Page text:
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How To Grout Floor Tiles

Grouting floor tiles is not that difficult but you must keep your grout cleaned up and not left to dry too long around the areas you are trying to grout (don’t leave it to dry onto the tile surfaces to long as it can be difficult to remove after). And do not grout a tiled area that has not had time to completely cure after laying it. Grout comes in basically two types sanded and non-sanded. Generally use non-sanded if your grout lines are less than 1/8″ wide and sanded if your joints are larger than 1/8″ wide.

Difficulty Level: 3/12

Tools Required

Materials Required

How to grout floor tiles

Before starting to grout, check over all of the grout joints and make sure you use the grout joint scraper to scrape out any excess thinset that has squeezed up between the tiles while you laid them. Also be sure to vacuum up all of the loose bits left behind.

Here is a photo of the tiles ready to be grouted:

Start by deciding where in the room you would like to start. Try to not work yourself into a corner or a space where you need to walk across the areas you just grouted and are still not cured. You also do not want to do to big of a area at a time or you will not be able to reach across it to sponge it clean later. So now you can put some dry grout into the small clean container and add little amounts of water into it as you mix it by hand. I usually mix about 1 cup of powder at one time. You want a fairly dry but smooth mix that will still stick together but is not to crumbly. If it is too wet, it will have less strength and usually shrink and crack as it dries. So like when you mixed the thinset to lay the tiles, mix the grout, let it sit for 10 minutes and re-mix again before applying to the grout joints. The grout mixture should remain workable for about 2 hrs but try to use it up quicker then that. If it sits for more than 10 minutes re-stir again.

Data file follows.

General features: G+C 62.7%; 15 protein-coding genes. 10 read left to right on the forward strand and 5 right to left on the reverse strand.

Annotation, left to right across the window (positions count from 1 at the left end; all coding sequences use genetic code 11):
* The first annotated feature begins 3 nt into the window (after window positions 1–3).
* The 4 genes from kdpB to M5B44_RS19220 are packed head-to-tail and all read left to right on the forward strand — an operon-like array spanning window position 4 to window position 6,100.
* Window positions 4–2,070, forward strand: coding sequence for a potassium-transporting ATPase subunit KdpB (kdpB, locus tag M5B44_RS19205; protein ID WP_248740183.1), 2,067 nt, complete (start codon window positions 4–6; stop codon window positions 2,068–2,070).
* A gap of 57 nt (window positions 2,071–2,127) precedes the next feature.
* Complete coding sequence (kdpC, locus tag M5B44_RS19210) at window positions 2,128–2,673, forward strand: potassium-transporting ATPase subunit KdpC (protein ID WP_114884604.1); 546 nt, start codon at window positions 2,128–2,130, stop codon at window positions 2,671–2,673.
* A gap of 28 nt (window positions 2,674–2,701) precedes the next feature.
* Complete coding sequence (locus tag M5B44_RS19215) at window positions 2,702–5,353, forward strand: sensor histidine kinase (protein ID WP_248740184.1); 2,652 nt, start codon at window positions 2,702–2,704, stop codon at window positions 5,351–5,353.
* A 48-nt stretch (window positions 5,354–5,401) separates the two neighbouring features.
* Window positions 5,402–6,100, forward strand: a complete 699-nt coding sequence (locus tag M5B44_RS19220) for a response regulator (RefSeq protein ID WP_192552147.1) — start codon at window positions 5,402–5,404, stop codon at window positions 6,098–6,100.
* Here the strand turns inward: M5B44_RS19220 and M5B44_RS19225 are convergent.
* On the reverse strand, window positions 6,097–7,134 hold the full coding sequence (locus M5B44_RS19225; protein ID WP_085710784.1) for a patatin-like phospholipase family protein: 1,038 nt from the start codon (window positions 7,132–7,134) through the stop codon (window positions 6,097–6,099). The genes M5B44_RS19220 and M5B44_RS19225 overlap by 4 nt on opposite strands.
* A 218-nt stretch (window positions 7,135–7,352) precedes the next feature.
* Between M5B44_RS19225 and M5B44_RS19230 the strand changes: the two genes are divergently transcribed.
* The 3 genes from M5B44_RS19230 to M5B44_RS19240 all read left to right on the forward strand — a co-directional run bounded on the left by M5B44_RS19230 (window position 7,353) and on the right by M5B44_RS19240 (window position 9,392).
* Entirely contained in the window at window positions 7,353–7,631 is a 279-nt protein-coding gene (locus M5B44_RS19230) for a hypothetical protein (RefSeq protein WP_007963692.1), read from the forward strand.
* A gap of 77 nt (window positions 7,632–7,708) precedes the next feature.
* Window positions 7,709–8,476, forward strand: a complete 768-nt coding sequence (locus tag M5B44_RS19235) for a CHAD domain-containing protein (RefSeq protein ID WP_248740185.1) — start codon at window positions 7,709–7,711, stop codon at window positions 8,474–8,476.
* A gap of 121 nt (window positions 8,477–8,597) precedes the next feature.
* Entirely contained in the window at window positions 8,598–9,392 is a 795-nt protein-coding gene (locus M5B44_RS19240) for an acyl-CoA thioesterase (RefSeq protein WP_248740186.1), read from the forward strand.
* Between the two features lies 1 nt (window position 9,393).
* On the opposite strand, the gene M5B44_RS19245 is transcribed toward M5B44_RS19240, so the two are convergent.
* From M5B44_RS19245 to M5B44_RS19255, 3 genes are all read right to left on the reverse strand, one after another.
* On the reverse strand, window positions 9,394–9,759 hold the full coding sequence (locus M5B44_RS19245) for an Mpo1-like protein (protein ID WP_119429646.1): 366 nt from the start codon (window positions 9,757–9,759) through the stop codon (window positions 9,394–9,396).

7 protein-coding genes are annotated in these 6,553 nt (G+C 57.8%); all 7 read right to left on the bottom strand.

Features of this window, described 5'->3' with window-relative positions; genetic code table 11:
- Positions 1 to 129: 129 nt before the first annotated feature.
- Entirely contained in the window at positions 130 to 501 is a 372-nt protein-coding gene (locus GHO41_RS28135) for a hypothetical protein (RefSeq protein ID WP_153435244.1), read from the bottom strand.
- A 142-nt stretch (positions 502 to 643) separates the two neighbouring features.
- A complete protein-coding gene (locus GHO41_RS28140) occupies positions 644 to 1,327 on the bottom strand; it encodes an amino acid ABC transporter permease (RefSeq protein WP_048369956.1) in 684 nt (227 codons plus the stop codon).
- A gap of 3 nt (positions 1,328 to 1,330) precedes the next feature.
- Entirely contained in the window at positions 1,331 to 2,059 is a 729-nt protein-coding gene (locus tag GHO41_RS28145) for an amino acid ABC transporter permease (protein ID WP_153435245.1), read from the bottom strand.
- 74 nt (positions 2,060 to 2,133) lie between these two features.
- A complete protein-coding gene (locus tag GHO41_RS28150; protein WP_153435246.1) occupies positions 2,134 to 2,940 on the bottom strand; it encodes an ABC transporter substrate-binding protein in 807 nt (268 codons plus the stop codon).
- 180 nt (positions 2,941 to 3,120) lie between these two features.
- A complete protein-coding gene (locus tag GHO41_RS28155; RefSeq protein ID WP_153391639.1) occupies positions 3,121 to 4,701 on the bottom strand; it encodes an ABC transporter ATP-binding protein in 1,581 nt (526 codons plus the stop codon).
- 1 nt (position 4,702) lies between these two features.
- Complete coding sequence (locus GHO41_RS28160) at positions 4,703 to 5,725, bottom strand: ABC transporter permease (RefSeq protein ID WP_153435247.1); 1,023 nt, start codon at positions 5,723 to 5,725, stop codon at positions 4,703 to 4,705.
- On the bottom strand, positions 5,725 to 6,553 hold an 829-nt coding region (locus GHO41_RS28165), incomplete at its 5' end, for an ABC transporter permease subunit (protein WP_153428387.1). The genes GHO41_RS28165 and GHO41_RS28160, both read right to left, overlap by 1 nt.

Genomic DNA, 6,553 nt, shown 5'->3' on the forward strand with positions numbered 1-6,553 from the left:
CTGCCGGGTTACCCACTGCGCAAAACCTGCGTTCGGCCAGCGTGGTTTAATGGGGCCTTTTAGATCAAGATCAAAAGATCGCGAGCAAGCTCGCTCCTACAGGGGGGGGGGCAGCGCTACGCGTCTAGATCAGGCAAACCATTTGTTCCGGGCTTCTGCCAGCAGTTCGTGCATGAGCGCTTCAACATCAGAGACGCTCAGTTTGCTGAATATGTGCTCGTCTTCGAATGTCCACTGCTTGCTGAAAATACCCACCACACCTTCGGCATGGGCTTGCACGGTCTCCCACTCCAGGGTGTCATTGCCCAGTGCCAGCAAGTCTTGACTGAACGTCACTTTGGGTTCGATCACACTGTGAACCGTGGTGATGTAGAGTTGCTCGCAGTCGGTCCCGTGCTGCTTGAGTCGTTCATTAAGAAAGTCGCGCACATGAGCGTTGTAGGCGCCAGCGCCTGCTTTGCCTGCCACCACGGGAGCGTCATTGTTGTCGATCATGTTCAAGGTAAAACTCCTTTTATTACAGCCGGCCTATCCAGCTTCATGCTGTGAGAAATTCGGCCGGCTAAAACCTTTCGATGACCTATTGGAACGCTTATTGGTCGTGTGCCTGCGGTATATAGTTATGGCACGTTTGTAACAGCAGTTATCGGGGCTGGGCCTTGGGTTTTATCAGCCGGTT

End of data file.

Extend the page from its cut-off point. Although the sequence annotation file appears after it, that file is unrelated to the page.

TIP: Do NOT re-apply more water to already setting grout that is mixed in your container. This will only make the mix weaker. If stirring the grout mix does not seem good enough to use, mix a new batch.

So now we can start applying the grout. Use the rubber grout float and force mixture into the joints working diagonally when ever possible to keep from gouging the grout out of the joint as you work. Use the float to remove excess grout from the tiles surfaces as you go. Apply the grout to an area you can easily reach with out having to walk over the are you just grouted.

After about 15 minutes of set time use a damp sponge to wipe tiles clean of excess grout, regularly rinsing sponge out in bucket of clean cool water. I do each area twice before I move on to more grouting and will use more than one sponge through the process of the whole room. Try to work diagonally while sponging as well, just like when you where using the rubber float.

TIP: You will need to change rinse water often to keep it fairly clean. Do not dump this water into the toilet to get rid of it as this usually leaves a stain in the bowl.

Continue this process over the whole room one area at a time. Try to keep your grout mixtures fairly consistent in wetness or some times when it’s dry you will see a difference in the texture of it in the joints from one area to the next. You will notice that as areas that you have cleaned start to dry that there will be a haze or film on the surface, this is the fine particles in your rinse water that where left behind after the water dried. This is normal and can be buffed off with a soft clean cloth after the grout joints have set firmly (usually 60 minutes). The cleaner you sponge the tiles, the less work to remove the haze later. Be cautious when sponging though to not get excessive water from the sponge into the grout lines.

In this photo you can see the top of the photo is the tile that has been sponged off, and the bottom shows how it looks just prior to that:

After grouting is complete, clean all tools to remove grout before it dries on. Keep people off the freshly grouted floor for 24 hours. You may also want to seal the grout lines and or tiles if they are in a wet area or may be prone to staining. Wait about 72 hours after install before applying a sealer.

Also, be sure to check out our article on How To Install Ceramic Floor Tiles